Last week in the United States Facebook for the first time had more traffic than Google. This is hugely significant and shows how interacting is taking over from searching on the internet. What’s more, Facebook’s traffic is increasing steeply, whereas Google’s traffic is largely static. Soon Facebook will be way ahead.
Lifecycles can be very short on the internet, and Facebook might itself be overtaken soon—perhaps by Twitter, which is coming up fast. What the change probably does signify, however, is that the days of simply using the internet passively to access or find information are ending. The internet is now about relationships and interaction. This has profound implications for everybody, including journals, traditional media, politicians, and doctors.
You can’t sit back as an authority and wait for the world to come to you. You need to be out there fighting to get peoples’ attention and to shape the world. Otherwise, you may find yourself like a White Russian—sat in Paris sipping a cocktail and wondering whatever happened to your political influence back home.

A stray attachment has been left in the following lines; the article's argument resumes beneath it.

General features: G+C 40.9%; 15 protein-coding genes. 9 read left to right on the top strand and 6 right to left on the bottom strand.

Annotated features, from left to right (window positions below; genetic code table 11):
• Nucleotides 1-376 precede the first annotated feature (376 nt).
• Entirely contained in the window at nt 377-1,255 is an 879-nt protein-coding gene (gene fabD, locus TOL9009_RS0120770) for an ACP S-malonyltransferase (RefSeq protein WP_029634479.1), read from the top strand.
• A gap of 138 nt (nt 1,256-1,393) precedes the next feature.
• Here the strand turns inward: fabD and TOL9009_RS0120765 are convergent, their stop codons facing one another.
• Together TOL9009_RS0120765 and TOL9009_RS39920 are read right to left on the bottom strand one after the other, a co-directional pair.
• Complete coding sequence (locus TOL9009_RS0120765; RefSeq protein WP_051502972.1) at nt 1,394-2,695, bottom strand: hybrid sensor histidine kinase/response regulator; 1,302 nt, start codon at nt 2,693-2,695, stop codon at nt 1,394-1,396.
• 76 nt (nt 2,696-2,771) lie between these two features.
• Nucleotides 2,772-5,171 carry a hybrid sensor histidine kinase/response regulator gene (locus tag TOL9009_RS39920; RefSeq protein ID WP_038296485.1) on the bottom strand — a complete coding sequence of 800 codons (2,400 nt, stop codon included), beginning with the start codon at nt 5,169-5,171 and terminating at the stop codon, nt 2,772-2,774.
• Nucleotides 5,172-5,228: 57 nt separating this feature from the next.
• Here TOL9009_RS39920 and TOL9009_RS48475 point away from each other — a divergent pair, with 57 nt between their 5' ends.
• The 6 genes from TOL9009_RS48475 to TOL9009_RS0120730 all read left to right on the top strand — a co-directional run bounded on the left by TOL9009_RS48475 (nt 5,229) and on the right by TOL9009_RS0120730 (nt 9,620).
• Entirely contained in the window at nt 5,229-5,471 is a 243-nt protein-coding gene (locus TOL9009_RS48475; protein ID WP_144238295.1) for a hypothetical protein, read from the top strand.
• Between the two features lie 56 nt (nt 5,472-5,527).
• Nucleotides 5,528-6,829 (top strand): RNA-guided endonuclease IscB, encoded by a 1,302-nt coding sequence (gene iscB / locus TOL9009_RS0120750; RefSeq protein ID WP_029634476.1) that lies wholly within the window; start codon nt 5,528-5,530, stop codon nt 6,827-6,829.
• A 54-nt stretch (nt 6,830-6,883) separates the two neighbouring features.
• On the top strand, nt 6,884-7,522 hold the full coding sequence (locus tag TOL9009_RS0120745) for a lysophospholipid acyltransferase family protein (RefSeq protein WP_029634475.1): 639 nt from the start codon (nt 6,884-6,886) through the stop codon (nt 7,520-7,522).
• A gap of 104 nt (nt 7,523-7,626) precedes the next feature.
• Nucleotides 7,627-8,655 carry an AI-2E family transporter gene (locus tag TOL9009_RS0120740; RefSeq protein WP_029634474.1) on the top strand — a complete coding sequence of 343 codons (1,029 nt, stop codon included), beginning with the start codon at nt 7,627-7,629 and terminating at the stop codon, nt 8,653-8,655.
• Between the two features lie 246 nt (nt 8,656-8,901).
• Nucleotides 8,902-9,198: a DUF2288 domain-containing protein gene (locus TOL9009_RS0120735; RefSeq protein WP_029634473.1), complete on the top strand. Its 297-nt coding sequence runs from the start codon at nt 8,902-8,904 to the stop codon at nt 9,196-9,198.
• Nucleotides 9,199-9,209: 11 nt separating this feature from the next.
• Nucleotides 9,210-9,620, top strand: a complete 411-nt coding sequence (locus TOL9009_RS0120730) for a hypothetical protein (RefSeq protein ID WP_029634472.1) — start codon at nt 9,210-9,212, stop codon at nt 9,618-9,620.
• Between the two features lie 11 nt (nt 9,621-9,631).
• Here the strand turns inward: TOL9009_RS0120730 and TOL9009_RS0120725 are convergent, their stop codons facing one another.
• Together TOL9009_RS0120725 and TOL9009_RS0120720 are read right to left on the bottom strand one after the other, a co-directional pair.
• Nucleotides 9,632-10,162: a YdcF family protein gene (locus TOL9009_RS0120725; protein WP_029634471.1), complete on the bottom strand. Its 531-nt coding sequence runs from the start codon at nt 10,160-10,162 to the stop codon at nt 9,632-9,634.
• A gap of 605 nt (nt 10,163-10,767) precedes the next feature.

Many BMJ readers, particularly the more mature ones, might immediately think that they’d much prefer to be sipping cocktails in Paris than grappling with the Bolsheviks back in Moscow. And so be it, but you are then part of the past—wiling away your hours until death gathers you up.
Yet far too many of the people over 50 that I meet turn their noses up at social networking sites like Facebook and Twitter: “they are for young people, timewasters full of trivia.” Well, they aren’t: they are a toehold in the future. If you are one of those people who reluctantly began to use keyboards, email, and the internet and hoped that would be enough, you’re wrong. You now have to make the next step and join a social networking site—or head for the cocktails in Paris.
And here’s a chance to try out the future relatively painlessly. Are you interested in global health? (If you’re not that’s another signal for cocktails.) Assuming that you are, I urge you to join the web debate on whether non-communicable diseases should be incorporated into the Millennium Development Goals. Increasingly this will be the model for creating documents. Instead of one or two authors creating a document and the rest of the world responding (or not responding) after publication, we will create documents together—capturing the wisdom of the many not just the few.